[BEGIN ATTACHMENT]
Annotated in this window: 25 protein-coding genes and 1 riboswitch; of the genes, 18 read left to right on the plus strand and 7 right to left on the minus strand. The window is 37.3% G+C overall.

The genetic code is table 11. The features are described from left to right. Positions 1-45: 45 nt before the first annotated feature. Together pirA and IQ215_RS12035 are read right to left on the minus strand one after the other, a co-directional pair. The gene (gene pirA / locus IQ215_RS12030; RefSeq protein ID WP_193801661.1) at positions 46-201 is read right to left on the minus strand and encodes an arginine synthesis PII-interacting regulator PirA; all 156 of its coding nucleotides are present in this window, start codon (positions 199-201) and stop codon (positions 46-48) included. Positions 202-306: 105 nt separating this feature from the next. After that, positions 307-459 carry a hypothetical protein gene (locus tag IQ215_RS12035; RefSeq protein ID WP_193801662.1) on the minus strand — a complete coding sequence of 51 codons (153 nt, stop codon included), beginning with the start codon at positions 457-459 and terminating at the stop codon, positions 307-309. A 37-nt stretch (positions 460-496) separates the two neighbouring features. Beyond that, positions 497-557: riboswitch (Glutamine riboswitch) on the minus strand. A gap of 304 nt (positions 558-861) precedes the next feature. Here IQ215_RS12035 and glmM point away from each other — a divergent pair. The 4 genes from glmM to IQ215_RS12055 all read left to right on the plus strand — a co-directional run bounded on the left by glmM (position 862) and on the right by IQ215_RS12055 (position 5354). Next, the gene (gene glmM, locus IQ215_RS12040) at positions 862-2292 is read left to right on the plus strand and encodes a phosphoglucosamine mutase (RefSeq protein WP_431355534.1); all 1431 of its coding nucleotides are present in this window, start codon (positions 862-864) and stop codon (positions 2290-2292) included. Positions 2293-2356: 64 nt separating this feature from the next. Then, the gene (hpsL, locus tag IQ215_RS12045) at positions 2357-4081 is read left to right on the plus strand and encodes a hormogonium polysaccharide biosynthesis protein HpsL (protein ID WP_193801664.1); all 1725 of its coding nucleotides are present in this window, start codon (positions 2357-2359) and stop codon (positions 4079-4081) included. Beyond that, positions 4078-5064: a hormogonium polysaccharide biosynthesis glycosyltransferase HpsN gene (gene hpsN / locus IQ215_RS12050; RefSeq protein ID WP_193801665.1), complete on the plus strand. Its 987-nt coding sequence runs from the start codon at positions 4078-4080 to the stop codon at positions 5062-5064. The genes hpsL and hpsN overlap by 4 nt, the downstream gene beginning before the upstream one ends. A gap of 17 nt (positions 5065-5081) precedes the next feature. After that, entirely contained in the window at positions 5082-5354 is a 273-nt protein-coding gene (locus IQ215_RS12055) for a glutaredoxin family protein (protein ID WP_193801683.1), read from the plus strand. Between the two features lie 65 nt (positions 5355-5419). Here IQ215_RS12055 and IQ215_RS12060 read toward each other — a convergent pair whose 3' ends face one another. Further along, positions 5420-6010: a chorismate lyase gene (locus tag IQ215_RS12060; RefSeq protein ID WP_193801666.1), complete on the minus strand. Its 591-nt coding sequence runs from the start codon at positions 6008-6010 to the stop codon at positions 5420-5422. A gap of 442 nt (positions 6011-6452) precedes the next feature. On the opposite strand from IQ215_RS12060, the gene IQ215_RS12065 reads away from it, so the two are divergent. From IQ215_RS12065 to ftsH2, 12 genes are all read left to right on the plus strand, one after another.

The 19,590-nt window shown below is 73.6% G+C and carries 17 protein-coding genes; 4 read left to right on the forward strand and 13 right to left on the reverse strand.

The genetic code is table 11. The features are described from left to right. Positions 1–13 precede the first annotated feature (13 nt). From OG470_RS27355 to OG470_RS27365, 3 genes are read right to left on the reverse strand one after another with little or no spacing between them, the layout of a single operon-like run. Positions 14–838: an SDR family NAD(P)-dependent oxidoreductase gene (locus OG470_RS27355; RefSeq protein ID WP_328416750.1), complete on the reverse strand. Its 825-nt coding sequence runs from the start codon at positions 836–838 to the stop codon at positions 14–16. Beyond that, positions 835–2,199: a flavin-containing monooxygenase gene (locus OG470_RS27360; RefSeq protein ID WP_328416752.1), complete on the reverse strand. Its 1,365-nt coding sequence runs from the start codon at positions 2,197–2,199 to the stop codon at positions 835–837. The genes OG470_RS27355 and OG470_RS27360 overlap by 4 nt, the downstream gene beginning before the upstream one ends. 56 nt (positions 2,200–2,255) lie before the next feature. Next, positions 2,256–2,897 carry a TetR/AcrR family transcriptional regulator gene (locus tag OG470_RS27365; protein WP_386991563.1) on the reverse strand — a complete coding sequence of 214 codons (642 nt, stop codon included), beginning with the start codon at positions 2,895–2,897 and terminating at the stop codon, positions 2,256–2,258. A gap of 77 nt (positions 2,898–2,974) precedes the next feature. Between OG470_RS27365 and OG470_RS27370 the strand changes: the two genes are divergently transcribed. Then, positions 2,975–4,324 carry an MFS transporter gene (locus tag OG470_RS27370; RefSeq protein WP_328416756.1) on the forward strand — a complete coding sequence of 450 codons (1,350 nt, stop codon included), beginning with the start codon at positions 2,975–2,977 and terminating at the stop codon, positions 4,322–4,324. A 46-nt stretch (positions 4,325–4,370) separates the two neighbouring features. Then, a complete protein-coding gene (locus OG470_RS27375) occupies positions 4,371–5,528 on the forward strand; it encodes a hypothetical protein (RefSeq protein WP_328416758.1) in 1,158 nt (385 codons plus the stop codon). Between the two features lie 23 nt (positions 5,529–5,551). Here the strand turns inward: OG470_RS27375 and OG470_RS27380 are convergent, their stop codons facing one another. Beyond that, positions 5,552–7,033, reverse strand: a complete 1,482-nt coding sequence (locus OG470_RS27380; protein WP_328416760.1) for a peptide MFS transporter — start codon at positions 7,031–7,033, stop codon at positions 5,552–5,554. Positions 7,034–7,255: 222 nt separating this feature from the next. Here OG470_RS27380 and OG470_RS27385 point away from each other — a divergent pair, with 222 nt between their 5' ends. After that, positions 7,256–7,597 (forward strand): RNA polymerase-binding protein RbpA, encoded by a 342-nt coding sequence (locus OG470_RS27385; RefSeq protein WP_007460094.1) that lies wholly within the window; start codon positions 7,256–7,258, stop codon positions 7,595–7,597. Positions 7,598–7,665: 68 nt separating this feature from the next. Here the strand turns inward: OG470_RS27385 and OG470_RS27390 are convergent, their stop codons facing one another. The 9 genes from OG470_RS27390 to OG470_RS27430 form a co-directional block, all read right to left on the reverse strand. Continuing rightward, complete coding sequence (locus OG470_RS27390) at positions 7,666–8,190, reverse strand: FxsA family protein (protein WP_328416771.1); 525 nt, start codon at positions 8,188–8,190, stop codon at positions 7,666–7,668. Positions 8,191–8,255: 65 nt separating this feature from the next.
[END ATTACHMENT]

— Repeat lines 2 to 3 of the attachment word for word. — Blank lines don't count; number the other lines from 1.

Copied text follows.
The genetic code is table 11. The features are described from left to right. Positions 1-45: 45 nt before the first annotated feature. Together pirA and IQ215_RS12035 are read right to left on the minus strand one after the other, a co-directional pair. The gene (gene pirA / locus IQ215_RS12030; RefSeq protein ID WP_193801661.1) at positions 46-201 is read right to left on the minus strand and encodes an arginine synthesis PII-interacting regulator PirA; all 156 of its coding nucleotides are present in this window, start codon (positions 199-201) and stop codon (positions 46-48) included. Positions 202-306: 105 nt separating this feature from the next. After that, positions 307-459 carry a hypothetical protein gene (locus tag IQ215_RS12035; RefSeq protein ID WP_193801662.1) on the minus strand — a complete coding sequence of 51 codons (153 nt, stop codon included), beginning with the start codon at positions 457-459 and terminating at the stop codon, positions 307-309. A 37-nt stretch (positions 460-496) separates the two neighbouring features. Beyond that, positions 497-557: riboswitch (Glutamine riboswitch) on the minus strand. A gap of 304 nt (positions 558-861) precedes the next feature. Here IQ215_RS12035 and glmM point away from each other — a divergent pair. The 4 genes from glmM to IQ215_RS12055 all read left to right on the plus strand — a co-directional run bounded on the left by glmM (position 862) and on the right by IQ215_RS12055 (position 5354). Next, the gene (gene glmM, locus IQ215_RS12040) at positions 862-2292 is read left to right on the plus strand and encodes a phosphoglucosamine mutase (RefSeq protein WP_431355534.1); all 1431 of its coding nucleotides are present in this window, start codon (positions 862-864) and stop codon (positions 2290-2292) included. Positions 2293-2356: 64 nt separating this feature from the next. Then, the gene (hpsL, locus tag IQ215_RS12045) at positions 2357-4081 is read left to right on the plus strand and encodes a hormogonium polysaccharide biosynthesis protein HpsL (protein ID WP_193801664.1); all 1725 of its coding nucleotides are present in this window, start codon (positions 2357-2359) and stop codon (positions 4079-4081) included. Beyond that, positions 4078-5064: a hormogonium polysaccharide biosynthesis glycosyltransferase HpsN gene (gene hpsN / locus IQ215_RS12050; RefSeq protein ID WP_193801665.1), complete on the plus strand. Its 987-nt coding sequence runs from the start codon at positions 4078-4080 to the stop codon at positions 5062-5064. The genes hpsL and hpsN overlap by 4 nt, the downstream gene beginning before the upstream one ends. A gap of 17 nt (positions 5065-5081) precedes the next feature. After that, entirely contained in the window at positions 5082-5354 is a 273-nt protein-coding gene (locus IQ215_RS12055) for a glutaredoxin family protein (protein ID WP_193801683.1), read from the plus strand. Between the two features lie 65 nt (positions 5355-5419). Here IQ215_RS12055 and IQ215_RS12060 read toward each other — a convergent pair whose 3' ends face one another. Further along, positions 5420-6010: a chorismate lyase gene (locus tag IQ215_RS12060; RefSeq protein ID WP_193801666.1), complete on the minus strand. Its 591-nt coding sequence runs from the start codon at positions 6008-6010 to the stop codon at positions 5420-5422. A gap of 442 nt (positions 6011-6452) precedes the next feature. On the opposite strand from IQ215_RS12060, the gene IQ215_RS12065 reads away from it, so the two are divergent. From IQ215_RS12065 to ftsH2, 12 genes are all read left to right on the plus strand, one after another.

The 19,590-nt window shown below is 73.6% G+C and carries 17 protein-coding genes; 4 read left to right on the forward strand and 13 right to left on the reverse strand.